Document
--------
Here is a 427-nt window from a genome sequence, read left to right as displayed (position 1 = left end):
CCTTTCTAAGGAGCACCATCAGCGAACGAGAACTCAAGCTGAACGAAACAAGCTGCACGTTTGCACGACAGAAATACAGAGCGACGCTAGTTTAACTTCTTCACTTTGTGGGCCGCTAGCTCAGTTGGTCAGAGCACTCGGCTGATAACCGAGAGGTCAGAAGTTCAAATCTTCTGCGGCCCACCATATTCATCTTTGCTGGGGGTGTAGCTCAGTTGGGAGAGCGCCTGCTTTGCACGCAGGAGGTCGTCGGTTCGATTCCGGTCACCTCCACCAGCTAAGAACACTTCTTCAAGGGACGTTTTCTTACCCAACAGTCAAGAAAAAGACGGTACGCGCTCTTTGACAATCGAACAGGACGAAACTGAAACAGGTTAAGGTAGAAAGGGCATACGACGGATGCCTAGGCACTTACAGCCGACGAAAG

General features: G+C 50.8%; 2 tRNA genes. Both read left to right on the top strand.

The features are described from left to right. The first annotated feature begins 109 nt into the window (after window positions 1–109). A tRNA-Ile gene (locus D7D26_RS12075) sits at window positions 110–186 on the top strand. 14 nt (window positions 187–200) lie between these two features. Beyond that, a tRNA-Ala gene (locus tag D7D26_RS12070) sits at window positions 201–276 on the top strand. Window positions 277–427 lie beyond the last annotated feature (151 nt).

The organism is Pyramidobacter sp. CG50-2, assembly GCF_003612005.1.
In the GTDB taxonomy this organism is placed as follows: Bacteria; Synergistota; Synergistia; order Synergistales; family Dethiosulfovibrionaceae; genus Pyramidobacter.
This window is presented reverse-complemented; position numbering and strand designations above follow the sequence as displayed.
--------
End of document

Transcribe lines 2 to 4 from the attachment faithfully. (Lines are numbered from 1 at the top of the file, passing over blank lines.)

CCTTTCTAAGGAGCACCATCAGCGAACGAGAACTCAAGCTGAACGAAACAAGCTGCACGTTTGCACGACAGAAATACAGAGCGACGCTAGTTTAACTTCTTCACTTTGTGGGCCGCTAGCTCAGTTGGTCAGAGCACTCGGCTGATAACCGAGAGGTCAGAAGTTCAAATCTTCTGCGGCCCACCATATTCATCTTTGCTGGGGGTGTAGCTCAGTTGGGAGAGCGCCTGCTTTGCACGCAGGAGGTCGTCGGTTCGATTCCGGTCACCTCCACCAGCTAAGAACACTTCTTCAAGGGACGTTTTCTTACCCAACAGTCAAGAAAAAGACGGTACGCGCTCTTTGACAATCGAACAGGACGAAACTGAAACAGGTTAAGGTAGAAAGGGCATACGACGGATGCCTAGGCACTTACAGCCGACGAAAG

General features: G+C 50.8%; 2 tRNA genes. Both read left to right on the top strand.

The features are described from left to right. The first annotated feature begins 109 nt into the window (after window positions 1–109). A tRNA-Ile gene (locus D7D26_RS12075) sits at window positions 110–186 on the top strand. 14 nt (window positions 187–200) lie between these two features. Beyond that, a tRNA-Ala gene (locus tag D7D26_RS12070) sits at window positions 201–276 on the top strand. Window positions 277–427 lie beyond the last annotated feature (151 nt).